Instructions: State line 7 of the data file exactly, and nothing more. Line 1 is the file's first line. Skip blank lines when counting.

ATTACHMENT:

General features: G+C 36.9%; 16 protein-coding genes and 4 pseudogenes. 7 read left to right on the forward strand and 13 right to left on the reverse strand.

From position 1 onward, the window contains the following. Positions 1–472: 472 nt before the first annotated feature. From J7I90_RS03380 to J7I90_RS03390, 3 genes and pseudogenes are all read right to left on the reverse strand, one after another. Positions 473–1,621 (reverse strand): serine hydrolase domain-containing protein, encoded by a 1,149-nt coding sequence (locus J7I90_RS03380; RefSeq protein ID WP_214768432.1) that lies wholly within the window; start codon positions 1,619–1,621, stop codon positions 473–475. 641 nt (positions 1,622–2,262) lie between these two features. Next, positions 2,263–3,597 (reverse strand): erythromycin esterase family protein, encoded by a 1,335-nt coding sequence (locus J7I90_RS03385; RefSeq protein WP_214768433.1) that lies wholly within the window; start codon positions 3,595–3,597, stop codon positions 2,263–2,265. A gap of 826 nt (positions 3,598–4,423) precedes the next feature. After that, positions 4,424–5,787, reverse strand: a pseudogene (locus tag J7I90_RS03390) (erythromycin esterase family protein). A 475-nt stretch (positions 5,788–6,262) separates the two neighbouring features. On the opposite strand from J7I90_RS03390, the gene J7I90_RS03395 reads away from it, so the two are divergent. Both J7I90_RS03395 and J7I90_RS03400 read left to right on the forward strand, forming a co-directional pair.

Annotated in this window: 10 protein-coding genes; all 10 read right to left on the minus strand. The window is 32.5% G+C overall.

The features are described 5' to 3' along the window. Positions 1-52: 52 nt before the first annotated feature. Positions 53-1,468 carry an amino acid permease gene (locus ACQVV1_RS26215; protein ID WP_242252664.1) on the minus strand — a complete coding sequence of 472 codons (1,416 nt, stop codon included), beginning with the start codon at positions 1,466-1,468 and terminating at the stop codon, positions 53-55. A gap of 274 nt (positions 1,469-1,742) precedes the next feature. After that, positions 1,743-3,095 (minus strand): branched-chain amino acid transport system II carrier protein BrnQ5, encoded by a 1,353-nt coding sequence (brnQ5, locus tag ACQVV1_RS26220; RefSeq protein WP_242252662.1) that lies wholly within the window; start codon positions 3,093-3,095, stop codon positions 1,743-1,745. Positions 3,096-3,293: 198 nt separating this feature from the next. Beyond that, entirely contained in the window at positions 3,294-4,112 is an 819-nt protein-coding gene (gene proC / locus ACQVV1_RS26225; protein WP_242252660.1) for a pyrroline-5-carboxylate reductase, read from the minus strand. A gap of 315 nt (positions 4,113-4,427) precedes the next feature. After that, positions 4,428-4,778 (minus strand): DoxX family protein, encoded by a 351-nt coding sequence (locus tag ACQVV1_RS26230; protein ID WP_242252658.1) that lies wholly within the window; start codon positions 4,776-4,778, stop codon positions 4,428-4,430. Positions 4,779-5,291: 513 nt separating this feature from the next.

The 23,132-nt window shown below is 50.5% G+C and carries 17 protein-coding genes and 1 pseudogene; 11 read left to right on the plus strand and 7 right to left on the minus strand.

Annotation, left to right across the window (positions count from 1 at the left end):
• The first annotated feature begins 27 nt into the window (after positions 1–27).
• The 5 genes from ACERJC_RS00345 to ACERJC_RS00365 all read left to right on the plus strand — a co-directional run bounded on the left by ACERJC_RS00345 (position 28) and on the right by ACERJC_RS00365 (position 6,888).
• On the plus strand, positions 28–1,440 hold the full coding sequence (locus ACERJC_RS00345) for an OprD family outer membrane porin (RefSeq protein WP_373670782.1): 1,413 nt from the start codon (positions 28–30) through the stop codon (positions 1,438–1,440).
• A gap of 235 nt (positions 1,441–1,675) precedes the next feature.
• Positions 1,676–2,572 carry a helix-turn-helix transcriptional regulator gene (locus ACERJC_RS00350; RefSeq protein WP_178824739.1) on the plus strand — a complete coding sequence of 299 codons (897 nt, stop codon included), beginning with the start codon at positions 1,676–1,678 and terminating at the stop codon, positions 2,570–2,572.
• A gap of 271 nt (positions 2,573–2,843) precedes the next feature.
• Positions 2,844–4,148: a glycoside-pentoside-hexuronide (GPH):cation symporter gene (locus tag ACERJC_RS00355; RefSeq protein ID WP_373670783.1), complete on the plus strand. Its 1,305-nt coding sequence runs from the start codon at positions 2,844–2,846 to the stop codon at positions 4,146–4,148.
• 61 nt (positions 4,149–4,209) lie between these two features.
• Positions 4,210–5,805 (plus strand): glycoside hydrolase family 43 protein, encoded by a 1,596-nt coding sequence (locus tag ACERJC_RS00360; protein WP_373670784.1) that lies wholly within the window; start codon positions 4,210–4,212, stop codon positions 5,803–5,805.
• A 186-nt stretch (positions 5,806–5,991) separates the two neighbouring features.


• The first annotated feature begins 27 nt into the window (after positions 1–27).